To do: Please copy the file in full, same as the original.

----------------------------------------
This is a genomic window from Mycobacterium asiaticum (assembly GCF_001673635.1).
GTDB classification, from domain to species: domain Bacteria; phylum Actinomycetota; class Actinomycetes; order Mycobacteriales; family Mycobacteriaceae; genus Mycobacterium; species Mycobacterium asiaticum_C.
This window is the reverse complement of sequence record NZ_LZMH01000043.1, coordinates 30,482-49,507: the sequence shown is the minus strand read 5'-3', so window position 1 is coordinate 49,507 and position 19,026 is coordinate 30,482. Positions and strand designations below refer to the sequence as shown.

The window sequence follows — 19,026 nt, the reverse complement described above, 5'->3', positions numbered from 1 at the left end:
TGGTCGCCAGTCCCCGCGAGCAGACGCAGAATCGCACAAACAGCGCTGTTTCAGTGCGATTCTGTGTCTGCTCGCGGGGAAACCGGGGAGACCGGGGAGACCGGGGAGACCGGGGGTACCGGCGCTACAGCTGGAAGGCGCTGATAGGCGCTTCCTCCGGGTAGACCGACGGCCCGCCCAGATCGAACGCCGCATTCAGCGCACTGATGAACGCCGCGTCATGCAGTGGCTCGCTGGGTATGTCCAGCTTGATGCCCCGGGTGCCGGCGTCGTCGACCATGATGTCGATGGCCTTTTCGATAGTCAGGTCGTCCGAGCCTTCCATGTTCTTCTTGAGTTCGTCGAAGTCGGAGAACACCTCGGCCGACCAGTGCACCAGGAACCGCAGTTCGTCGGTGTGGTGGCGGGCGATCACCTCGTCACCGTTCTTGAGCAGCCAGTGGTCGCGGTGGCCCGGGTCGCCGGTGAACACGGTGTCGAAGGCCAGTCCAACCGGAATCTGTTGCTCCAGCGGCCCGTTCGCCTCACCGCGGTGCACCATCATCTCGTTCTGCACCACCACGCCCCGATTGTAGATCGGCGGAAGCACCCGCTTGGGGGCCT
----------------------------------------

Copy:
This is a genomic window from Mycobacterium asiaticum (assembly GCF_001673635.1).
GTDB classification, from domain to species: domain Bacteria; phylum Actinomycetota; class Actinomycetes; order Mycobacteriales; family Mycobacteriaceae; genus Mycobacterium; species Mycobacterium asiaticum_C.
This window is the reverse complement of sequence record NZ_LZMH01000043.1, coordinates 30,482-49,507: the sequence shown is the minus strand read 5'-3', so window position 1 is coordinate 49,507 and position 19,026 is coordinate 30,482. Positions and strand designations below refer to the sequence as shown.

The window sequence follows — 19,026 nt, the reverse complement described above, 5'->3', positions numbered from 1 at the left end:
TGGTCGCCAGTCCCCGCGAGCAGACGCAGAATCGCACAAACAGCGCTGTTTCAGTGCGATTCTGTGTCTGCTCGCGGGGAAACCGGGGAGACCGGGGAGACCGGGGAGACCGGGGGTACCGGCGCTACAGCTGGAAGGCGCTGATAGGCGCTTCCTCCGGGTAGACCGACGGCCCGCCCAGATCGAACGCCGCATTCAGCGCACTGATGAACGCCGCGTCATGCAGTGGCTCGCTGGGTATGTCCAGCTTGATGCCCCGGGTGCCGGCGTCGTCGACCATGATGTCGATGGCCTTTTCGATAGTCAGGTCGTCCGAGCCTTCCATGTTCTTCTTGAGTTCGTCGAAGTCGGAGAACACCTCGGCCGACCAGTGCACCAGGAACCGCAGTTCGTCGGTGTGGTGGCGGGCGATCACCTCGTCACCGTTCTTGAGCAGCCAGTGGTCGCGGTGGCCCGGGTCGCCGGTGAACACGGTGTCGAAGGCCAGTCCAACCGGAATCTGTTGCTCCAGCGGCCCGTTCGCCTCACCGCGGTGCACCATCATCTCGTTCTGCACCACCACGCCCCGATTGTAGATCGGCGGAAGCACCCGCTTGGGGGCCT